CD reviews: Music by composers with local connections

Jennifer Higdon’s Violin Concerto. Violinist Hilary Hahn and the Royal Liverpool Philharmonic conducted by Vasily Petrenko. 68 minutes. Deutsche Grammophon. Grade: B+

Jennifer Higdon, one of the Atlanta Symphony’s “Atlanta school” composers, is a volcano poised to erupt.

Highly industrious, she’s composed music for almost all the major genres. She won the 2010 Pulitzer Prize in music, solidifying her credentials. Most revealingly, Higdon is among the most-performed living American composers -- musicians want to play her music and audiences want to hear it.

Two new CDs (also available as downloads) show Higdon at her considerable best -- while revealing how much more she’s got to grow as a communicator.

Soon after Robert Spano was named music director of the ASO, he brought Higdon into the family, performing and recording her major works. The latest came in June with the world premiere of “On a Wire,” for the ASO and the new-music ensemble Eighth Blackbird as soloists. A brilliant craftswoman with panache, Higdon had the audience euphoric by the end.

The ASO’s latest CD holds three works. It documents a March 2009 concert in Symphony Hall of Higdon’s “The Singing Rooms,” Atlanta composer Alvin Singleton’s “PraiseMaker” and Alexander Scriabin’s classic “Poem of Ecstacy.”

“The Singing Rooms” is an unusual and ungainly violin concerto with chorus and orchestra -- about 300 people onstage -- created for the brilliant young violinist Jennifer Koh. Her violin offers running commentary and gorgeous embellishment on Jeanne Minahan’s disparate poems, sung by the ASO Chorus as homophonic lines, where everyone sings the same words without counterpoint.

There’s much beauty within the concerto’s seven sections, but Higdon reaches for too many climaxes and overstuffs the work without giving it an emotional core. It’s fatiguing to listen to.

Singleton is perhaps the most internationally recognized composer in Atlanta. Born in Brooklyn, Singleton moved here in 1985 after years in Europe to become the ASO’s composer-in-residence under Robert Shaw. Although he is not officially in Spano’s so-called “Atlanta school of composers,” the ASO will premiere a major new Singleton work in June.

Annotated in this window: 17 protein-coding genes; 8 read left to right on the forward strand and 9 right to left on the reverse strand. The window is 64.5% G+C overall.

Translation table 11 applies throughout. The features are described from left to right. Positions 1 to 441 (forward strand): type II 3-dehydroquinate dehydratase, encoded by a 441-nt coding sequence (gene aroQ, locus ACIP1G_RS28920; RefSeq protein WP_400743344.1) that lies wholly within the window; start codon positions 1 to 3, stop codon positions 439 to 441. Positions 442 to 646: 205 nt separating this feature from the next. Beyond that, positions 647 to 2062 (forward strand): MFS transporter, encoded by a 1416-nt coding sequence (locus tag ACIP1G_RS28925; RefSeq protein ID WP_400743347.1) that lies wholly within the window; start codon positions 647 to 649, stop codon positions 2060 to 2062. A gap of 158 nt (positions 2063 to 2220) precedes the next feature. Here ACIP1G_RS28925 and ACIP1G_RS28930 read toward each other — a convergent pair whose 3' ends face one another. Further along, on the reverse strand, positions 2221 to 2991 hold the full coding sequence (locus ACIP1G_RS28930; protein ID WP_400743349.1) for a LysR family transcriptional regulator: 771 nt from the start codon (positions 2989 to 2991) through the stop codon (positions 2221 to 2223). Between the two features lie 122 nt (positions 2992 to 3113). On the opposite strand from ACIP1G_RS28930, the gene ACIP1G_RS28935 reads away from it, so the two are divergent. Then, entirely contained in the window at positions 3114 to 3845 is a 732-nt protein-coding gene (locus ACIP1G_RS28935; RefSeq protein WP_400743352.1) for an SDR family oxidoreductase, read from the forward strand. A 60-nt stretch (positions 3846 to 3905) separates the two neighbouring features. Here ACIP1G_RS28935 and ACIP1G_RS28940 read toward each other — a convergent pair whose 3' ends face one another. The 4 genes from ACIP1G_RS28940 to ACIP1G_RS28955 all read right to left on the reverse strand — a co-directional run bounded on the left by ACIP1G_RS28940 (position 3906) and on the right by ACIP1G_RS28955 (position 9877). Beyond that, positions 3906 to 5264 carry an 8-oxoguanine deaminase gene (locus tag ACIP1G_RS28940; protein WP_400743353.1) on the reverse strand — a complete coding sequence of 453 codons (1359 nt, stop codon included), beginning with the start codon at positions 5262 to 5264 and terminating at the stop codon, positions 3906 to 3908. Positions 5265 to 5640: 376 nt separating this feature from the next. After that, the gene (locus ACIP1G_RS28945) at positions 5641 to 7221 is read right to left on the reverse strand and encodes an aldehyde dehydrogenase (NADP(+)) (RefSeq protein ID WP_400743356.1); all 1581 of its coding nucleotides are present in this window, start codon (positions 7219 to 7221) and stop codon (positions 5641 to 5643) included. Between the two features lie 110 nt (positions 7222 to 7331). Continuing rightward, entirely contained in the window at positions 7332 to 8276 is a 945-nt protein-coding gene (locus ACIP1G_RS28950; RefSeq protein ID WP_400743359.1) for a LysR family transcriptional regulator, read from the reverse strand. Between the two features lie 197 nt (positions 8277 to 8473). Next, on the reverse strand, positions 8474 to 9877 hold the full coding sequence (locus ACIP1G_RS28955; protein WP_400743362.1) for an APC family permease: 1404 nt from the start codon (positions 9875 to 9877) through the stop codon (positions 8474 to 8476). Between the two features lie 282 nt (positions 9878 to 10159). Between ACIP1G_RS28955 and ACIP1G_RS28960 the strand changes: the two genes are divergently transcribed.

“PraiseMaker” premiered in Cincinnati in 1998. The 21-minute score, on poems by Susan Kouguell, is homophonic (like the Higdon) but uses that simplicity as a virtue, building up a raw and concentrated spiritual intensity, with flashes of rage. The opposite of “The Singing Rooms,” Singleton’s music here makes a potent impact from a limited palette.

People who say Spano isn’t deepening as an interpreter of standard repertoire -- a complaint heard more outside Atlanta than locally -- need to hear his “Poem of Ecstasy,” a voluptuous, orgasmic 21-minute symphony. His reading is urgent, tightly wound and lucid as it unspools. The ASO seethes and surges and plays with an easy, understated virtuosity. I'd mark it one of the best Spano-ASO performances on CD.

The other new disc, on the major Deutsche Grammophon label, has star violinist Hilary Hahn as the marquee name on the cover, with Higdon and Tchaikovsky listed below.

Like the best of her music, Higdon’s Pulitzer-winning Violin Concerto hooks you immediately. It’s an old-timey concerto in structure and attitude with virtuoso flourishes and intriguing novelty sounds, like the ethereal harmonics that open the work, or snatches of exotic percussion. The writing for solo violin is intricate and always lovely, now tender and flowing, now brash and bold.

Higdon’s orchestra is muscular. Conducted by Vasily Petrenko, the concerto sounds like it’s already in the repertoire.

And that’s the thing about Higdon: She writes music that sounds a lot like music we already know and love. One suspects there’s much more ready to explode from her creative psyche.

Pierre Ruhe is classical music critic of

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